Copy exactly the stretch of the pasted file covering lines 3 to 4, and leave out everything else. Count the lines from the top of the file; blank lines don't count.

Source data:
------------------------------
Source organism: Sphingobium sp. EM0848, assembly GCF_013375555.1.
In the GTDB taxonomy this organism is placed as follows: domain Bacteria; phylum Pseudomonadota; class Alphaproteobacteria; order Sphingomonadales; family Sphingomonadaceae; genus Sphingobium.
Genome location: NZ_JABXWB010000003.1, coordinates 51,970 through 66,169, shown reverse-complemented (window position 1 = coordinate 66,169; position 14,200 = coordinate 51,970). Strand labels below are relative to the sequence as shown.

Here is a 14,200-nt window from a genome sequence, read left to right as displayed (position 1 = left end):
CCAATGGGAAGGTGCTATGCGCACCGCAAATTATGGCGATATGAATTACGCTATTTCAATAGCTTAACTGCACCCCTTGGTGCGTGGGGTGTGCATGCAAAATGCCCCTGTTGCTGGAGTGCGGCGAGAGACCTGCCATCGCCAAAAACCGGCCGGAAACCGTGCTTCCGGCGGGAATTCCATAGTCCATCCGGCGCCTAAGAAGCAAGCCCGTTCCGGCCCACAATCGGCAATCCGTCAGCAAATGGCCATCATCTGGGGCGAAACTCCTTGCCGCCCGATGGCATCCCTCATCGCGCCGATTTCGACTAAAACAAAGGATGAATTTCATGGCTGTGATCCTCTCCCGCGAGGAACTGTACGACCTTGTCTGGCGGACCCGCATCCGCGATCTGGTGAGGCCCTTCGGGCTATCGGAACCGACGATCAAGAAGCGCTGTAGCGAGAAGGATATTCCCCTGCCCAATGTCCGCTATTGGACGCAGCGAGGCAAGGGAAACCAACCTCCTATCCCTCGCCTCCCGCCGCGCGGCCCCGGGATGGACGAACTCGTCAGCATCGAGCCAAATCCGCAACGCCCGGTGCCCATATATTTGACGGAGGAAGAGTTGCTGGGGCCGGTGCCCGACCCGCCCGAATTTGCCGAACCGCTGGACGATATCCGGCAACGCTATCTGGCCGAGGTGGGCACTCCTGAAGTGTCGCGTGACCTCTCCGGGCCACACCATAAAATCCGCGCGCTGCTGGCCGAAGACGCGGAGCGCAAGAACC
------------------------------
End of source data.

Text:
Genome location: NZ_JABXWB010000003.1, coordinates 51,970 through 66,169, shown reverse-complemented (window position 1 = coordinate 66,169; position 14,200 = coordinate 51,970). Strand labels below are relative to the sequence as shown.

Here is a 14,200-nt window from a genome sequence, read left to right as displayed (position 1 = left end):